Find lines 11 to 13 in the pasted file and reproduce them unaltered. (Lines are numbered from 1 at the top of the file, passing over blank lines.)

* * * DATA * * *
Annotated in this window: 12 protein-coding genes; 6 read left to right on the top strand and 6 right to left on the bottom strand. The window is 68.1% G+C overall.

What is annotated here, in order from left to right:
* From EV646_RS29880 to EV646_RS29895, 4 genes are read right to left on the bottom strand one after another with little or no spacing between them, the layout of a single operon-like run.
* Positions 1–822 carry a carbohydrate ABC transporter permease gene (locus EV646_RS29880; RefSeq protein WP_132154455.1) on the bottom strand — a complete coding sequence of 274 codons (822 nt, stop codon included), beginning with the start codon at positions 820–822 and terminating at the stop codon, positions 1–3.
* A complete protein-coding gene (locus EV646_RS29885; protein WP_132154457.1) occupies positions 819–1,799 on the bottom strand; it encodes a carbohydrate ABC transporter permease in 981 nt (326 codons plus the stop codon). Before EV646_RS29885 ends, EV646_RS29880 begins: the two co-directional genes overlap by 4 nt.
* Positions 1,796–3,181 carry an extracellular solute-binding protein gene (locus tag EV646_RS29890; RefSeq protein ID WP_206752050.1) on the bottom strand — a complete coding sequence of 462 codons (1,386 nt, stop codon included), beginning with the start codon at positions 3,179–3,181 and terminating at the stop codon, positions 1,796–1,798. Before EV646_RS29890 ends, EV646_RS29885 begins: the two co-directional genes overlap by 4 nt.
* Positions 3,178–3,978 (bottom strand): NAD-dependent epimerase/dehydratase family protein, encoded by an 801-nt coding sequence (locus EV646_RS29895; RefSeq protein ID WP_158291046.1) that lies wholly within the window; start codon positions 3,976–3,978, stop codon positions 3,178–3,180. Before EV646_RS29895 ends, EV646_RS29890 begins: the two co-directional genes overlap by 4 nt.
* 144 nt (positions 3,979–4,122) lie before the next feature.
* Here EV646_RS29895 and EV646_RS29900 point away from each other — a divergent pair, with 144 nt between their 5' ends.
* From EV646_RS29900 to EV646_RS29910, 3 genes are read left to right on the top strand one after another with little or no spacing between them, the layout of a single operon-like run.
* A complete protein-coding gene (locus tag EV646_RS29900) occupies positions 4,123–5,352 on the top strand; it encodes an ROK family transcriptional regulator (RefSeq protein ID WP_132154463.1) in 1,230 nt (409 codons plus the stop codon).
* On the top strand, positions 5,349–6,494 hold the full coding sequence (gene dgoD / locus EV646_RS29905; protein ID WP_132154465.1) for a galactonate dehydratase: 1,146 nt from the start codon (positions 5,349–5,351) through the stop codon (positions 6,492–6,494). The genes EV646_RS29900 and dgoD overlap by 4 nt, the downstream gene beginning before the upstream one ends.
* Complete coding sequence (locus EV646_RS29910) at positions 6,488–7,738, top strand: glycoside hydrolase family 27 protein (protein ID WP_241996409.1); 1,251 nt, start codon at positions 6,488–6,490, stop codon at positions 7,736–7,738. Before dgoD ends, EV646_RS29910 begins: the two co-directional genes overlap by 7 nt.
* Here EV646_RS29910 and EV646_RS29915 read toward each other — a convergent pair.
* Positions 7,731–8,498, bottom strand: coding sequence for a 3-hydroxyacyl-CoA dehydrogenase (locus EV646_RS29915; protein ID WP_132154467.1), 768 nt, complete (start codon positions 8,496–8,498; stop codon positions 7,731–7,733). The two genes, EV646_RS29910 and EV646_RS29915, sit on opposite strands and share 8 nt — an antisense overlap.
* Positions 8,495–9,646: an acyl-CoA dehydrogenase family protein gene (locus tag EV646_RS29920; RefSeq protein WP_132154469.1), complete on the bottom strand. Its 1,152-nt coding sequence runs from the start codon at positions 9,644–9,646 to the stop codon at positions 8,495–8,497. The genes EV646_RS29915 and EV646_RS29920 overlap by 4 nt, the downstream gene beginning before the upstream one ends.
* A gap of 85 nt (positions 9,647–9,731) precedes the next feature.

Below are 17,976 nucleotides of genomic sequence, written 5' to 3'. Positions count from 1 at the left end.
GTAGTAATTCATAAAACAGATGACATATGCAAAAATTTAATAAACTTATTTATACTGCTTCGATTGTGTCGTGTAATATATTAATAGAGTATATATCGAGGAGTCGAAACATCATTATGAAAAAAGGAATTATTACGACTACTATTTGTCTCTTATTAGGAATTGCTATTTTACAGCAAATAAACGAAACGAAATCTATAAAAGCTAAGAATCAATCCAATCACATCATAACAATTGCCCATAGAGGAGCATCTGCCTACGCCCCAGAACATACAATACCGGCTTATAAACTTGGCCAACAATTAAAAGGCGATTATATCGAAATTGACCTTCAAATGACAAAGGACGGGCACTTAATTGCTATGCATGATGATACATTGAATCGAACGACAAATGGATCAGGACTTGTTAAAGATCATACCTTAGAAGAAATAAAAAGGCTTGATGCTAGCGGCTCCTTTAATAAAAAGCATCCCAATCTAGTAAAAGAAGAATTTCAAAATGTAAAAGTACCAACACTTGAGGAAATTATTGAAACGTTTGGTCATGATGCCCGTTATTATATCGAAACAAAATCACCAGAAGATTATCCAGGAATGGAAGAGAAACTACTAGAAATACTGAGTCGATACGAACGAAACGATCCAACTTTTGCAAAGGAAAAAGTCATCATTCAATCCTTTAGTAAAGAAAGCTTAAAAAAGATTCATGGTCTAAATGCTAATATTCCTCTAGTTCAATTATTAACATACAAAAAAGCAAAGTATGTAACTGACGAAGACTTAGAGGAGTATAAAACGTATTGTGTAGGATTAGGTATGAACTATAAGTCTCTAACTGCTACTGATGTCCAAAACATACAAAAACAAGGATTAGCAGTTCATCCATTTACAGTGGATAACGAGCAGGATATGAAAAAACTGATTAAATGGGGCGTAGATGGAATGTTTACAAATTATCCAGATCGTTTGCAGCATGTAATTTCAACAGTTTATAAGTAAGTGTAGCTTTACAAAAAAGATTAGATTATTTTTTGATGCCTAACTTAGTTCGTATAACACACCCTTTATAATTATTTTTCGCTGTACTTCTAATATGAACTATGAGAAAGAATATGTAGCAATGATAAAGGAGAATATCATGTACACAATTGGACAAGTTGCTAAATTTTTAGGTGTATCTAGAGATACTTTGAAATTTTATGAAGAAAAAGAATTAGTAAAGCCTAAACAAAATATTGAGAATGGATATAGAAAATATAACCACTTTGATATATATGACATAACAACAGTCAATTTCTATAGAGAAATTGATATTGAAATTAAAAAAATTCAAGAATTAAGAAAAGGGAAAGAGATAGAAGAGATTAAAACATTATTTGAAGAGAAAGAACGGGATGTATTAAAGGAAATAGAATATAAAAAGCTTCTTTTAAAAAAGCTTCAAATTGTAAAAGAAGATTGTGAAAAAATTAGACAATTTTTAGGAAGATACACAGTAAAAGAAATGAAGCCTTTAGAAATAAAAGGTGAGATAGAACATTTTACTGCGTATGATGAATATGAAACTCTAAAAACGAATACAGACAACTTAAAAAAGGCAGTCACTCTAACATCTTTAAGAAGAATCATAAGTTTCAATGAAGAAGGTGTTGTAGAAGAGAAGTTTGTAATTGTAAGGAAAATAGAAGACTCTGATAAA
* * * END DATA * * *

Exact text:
* A complete protein-coding gene (locus tag EV646_RS29900) occupies positions 4,123–5,352 on the top strand; it encodes an ROK family transcriptional regulator (RefSeq protein ID WP_132154463.1) in 1,230 nt (409 codons plus the stop codon).
* On the top strand, positions 5,349–6,494 hold the full coding sequence (gene dgoD / locus EV646_RS29905; protein ID WP_132154465.1) for a galactonate dehydratase: 1,146 nt from the start codon (positions 5,349–5,351) through the stop codon (positions 6,492–6,494). The genes EV646_RS29900 and dgoD overlap by 4 nt, the downstream gene beginning before the upstream one ends.
* Complete coding sequence (locus EV646_RS29910) at positions 6,488–7,738, top strand: glycoside hydrolase family 27 protein (protein ID WP_241996409.1); 1,251 nt, start codon at positions 6,488–6,490, stop codon at positions 7,736–7,738. Before dgoD ends, EV646_RS29910 begins: the two co-directional genes overlap by 7 nt.